• Strategies to prevent heat stress during exercise
    Fitness tips,  Hydration,  Nutrition,  Recovery

    Bring on the heat: Strategies to prevent heat stress during exercise

    For the human body water is the most important nutrient. Water makes up about 60% of the average person’s weight but can range from 45% to 75% (Campbell & Spano, 2011). Euhydration is a state in which the body water content is adequate to meet a person’s physiologic needs. Hypohydration, a state in which body water content is insufficient and hyperhydration, when the body water content is in excess, both present potential dangers (Campbell & Spano, 2011; McArdle, Katch, & Katch, 2014; Tipton, ed., 2006). Dynamic exercise, especially endurance exercise, causes increases in volume in most fluid compartments when compared to sedentary counterparts (Tipton, ed., 2006). Shifts in fluid volume…

  • carbohydrate-depleted diet does not improve exercise performance
    Exercise,  Fitness tips,  Nutrition,  Recovery

    Physiologic rationale for why carbohydrate-depleted diet does not improve exercise performance

    Carbohydrate is a vital energy source during aerobic and anaerobic exercise. A 24-hour fast or low carbohydrate-normal calorie diet can nearly deplete resting glycogen reserves (McArdle, Katch, & Katch, 2015). Whereas a two to three-day carbohydrate-rich diet can increase glycogen store two times compared to a moderate carbohydrate diet (McArdle, Katch, & Katch, 2015). Any significant reduction in the body’s carbohydrate supply during exercise will result in fatigue and decreased performance. Glycogen serves as the body’s storage form of carbohydrate The liver contains about 100 grams of glycogen which is much more concentrated than skeletal muscle. In well-fed individuals’ intramuscular glycogen stores can reach 400 grams in absolute terms, greater…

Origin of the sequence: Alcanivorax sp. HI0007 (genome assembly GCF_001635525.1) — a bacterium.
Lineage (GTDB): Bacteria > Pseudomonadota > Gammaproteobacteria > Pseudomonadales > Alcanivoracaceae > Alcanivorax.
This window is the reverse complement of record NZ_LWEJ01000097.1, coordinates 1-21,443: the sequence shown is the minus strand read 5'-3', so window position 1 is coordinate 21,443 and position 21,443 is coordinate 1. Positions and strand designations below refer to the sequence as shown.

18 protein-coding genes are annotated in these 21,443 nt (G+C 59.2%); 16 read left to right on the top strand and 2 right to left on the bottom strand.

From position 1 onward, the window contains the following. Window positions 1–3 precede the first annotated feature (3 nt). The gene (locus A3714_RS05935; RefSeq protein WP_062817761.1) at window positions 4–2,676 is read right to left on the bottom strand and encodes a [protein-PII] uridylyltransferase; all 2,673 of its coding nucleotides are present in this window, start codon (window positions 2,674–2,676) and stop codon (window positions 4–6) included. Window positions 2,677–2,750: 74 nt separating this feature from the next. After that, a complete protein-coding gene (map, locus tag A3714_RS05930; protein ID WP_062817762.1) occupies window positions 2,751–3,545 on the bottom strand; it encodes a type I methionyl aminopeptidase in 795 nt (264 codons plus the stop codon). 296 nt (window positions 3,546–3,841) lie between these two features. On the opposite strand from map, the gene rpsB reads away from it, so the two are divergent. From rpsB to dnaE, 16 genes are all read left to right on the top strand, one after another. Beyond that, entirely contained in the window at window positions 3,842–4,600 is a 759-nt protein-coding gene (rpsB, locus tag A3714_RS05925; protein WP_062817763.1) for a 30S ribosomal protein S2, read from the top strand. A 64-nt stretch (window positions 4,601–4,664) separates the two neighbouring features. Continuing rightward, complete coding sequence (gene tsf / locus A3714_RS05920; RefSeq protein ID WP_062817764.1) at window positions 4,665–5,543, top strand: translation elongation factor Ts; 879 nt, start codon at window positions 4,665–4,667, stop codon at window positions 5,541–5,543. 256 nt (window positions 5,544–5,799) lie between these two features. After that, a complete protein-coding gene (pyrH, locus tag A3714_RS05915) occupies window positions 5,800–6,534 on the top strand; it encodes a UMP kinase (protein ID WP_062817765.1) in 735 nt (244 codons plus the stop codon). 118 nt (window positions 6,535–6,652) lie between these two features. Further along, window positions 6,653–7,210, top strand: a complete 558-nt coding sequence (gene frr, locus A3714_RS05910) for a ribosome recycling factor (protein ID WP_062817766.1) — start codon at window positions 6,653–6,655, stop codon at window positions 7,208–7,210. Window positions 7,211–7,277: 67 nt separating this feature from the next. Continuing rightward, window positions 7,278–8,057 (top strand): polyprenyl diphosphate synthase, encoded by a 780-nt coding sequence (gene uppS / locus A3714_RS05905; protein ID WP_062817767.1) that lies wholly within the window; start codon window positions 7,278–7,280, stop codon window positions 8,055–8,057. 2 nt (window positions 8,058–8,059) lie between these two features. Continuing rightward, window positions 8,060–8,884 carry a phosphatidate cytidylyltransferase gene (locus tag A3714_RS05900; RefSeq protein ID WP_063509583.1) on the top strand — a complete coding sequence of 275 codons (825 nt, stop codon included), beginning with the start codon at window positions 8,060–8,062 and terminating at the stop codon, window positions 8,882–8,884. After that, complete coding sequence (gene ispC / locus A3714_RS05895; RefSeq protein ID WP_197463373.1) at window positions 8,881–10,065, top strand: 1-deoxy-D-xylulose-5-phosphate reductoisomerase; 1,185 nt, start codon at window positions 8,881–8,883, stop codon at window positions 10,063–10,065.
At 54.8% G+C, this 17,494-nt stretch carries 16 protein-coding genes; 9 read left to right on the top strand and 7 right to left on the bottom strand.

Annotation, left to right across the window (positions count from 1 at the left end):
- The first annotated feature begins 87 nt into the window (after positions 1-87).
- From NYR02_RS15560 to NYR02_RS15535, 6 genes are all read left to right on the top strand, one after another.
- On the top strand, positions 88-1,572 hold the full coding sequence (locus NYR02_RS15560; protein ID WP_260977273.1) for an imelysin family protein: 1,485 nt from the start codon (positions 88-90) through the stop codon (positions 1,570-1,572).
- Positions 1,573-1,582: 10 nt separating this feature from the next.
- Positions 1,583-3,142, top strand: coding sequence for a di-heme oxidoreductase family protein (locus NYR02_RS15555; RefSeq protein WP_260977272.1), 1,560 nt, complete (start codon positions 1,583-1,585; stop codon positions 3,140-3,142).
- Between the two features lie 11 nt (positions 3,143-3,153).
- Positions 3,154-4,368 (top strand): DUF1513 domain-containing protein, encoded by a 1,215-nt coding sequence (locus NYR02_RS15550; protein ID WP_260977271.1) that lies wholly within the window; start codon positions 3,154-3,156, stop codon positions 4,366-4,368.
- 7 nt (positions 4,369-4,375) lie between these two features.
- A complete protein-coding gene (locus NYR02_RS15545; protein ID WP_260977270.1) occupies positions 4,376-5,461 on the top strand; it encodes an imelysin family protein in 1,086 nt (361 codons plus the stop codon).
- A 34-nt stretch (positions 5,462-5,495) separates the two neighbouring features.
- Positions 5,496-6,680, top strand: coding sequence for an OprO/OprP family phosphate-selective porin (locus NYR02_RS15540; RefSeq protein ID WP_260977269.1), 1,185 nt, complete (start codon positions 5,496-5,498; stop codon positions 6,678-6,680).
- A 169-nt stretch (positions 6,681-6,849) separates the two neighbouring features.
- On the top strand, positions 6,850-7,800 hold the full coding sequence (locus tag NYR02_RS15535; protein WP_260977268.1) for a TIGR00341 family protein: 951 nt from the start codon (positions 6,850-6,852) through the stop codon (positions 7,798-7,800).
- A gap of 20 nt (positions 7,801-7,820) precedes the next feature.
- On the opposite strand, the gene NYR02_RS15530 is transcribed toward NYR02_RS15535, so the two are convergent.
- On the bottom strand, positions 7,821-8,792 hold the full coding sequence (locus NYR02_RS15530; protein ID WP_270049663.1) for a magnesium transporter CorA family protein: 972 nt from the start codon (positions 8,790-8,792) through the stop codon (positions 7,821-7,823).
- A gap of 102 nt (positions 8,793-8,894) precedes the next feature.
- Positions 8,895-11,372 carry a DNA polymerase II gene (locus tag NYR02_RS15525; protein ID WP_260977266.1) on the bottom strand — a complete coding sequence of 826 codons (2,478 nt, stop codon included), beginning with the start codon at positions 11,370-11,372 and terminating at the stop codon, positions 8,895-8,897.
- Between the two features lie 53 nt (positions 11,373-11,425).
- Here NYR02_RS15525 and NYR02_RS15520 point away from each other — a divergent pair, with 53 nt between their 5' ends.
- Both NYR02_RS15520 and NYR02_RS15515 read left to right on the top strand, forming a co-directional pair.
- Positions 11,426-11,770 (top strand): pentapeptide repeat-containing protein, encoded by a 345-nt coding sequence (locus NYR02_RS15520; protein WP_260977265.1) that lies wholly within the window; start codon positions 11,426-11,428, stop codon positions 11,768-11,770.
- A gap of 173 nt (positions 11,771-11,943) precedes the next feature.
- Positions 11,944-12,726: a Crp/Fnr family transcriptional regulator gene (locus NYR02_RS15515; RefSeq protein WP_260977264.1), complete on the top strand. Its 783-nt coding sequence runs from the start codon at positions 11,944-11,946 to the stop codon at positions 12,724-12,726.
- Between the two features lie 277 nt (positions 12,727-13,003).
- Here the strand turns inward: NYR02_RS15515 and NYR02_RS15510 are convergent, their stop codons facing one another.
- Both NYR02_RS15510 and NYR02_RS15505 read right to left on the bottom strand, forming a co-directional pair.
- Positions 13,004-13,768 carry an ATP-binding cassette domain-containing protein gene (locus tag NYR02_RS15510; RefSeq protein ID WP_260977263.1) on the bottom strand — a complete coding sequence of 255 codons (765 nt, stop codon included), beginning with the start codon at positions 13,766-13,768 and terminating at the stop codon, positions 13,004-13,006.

• eating carbs to improve muscle mass
    Fitness tips,  Nutrition,  Recovery

    You need to be eating carbs to improve muscle mass

    Many athletes, recreational and competitive are interested in building muscle mass. Most people have spent much time and energy focusing on dietary protein and supplements to reach this goal. However, simply ramping up protein intake will not significantly increase muscle mass. A key component to building mass is carbohydrates — a protein sparing nutrient. The discussion on ingesting adequate carbohydrates versus more protein can be broadly viewed from two points. Muscle tissue maintenance/repair and performance, acutely and chronically. In the literature dietary protein has been extensively studied with its relationship to building and maintaining lean body mass. Often the relationship of carbohydrates and preservation of lean mass is understated. Too little…